What we’re reading: The tiger genome, pooled sequencing for population genomics, and more fretting about academic careers

Man reading book

In the journals

Cho YS et al. 2013. The tiger genome and comparative analysis with lion and snow leopard genomes. Nature Communications 4:2433. doi: 10.1038/ncomms3433.

Through comparative genetic analyses of these genomes, we find genetic signatures that may reflect molecular adaptations consistent with the big cats’ hypercarnivorous diet and muscle strength. We report a snow leopard-specific genetic determinant in EGLN1 (Met394Lys39), which is likely to be associated with adaptation to high altitude.

Ferretti L, SE Ramos-Onsins, and M Pérez-Enciso. Population genomics from pool sequencing. Molecular Ecology doi: 10.1111/mec.12522.

Next generation sequencing of pooled samples is an effective approach for studies of variability and differentiation in populations. In this paper we provide a comprehensive set of estimators of the most common statistics in population genetics based on the frequency spectrum, namely the Watterson estimator θW , nucleotide pairwise diversity Π, Tajima’s D, Fu and Li’s D and F , Fay and Wu’s H, McDonald-Kreitman and HKA tests and Fst, corrected for sequencing errors and ascertainment bias.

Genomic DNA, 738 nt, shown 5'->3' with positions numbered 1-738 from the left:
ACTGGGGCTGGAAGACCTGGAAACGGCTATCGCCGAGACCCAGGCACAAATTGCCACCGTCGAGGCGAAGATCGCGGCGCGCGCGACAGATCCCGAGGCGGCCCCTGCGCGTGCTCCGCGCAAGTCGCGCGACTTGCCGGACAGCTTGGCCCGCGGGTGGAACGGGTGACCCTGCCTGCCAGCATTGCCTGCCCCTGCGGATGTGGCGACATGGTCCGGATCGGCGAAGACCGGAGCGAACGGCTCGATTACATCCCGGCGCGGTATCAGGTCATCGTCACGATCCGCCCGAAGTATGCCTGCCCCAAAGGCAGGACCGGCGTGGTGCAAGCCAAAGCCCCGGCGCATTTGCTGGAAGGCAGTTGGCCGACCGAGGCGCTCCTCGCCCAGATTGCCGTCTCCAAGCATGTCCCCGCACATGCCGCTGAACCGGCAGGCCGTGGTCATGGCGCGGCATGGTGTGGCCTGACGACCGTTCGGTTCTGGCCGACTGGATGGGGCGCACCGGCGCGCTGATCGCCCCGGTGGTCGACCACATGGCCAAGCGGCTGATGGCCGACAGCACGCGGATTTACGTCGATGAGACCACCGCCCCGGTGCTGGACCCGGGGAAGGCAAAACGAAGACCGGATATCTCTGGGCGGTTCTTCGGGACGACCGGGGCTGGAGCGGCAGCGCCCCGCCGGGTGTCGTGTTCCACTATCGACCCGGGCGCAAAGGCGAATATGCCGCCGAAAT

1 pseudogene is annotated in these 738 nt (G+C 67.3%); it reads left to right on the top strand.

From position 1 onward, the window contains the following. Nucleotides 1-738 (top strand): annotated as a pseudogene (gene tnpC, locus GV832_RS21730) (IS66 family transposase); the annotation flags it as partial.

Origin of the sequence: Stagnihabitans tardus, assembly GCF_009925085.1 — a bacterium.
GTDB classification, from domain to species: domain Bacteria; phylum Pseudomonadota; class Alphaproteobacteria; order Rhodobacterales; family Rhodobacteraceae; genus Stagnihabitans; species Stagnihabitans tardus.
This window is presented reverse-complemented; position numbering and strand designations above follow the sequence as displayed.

In the news

Identifying functional variation across the genome using transcriptome sequencing.

Concerning the infamous two-body problem.

An insider account of how faculty hiring committees work.

No, PhDs finding non-academic careers is not a sign that we should make more PhDs.

“She was a professor?” Yeah, but she was an adjunct.


About Jeremy Yoder

Jeremy Yoder is an Assistant Professor of Biology at California State University, Northridge. He also blogs at Denim and Tweed, and tweets under the handle @jbyoder.
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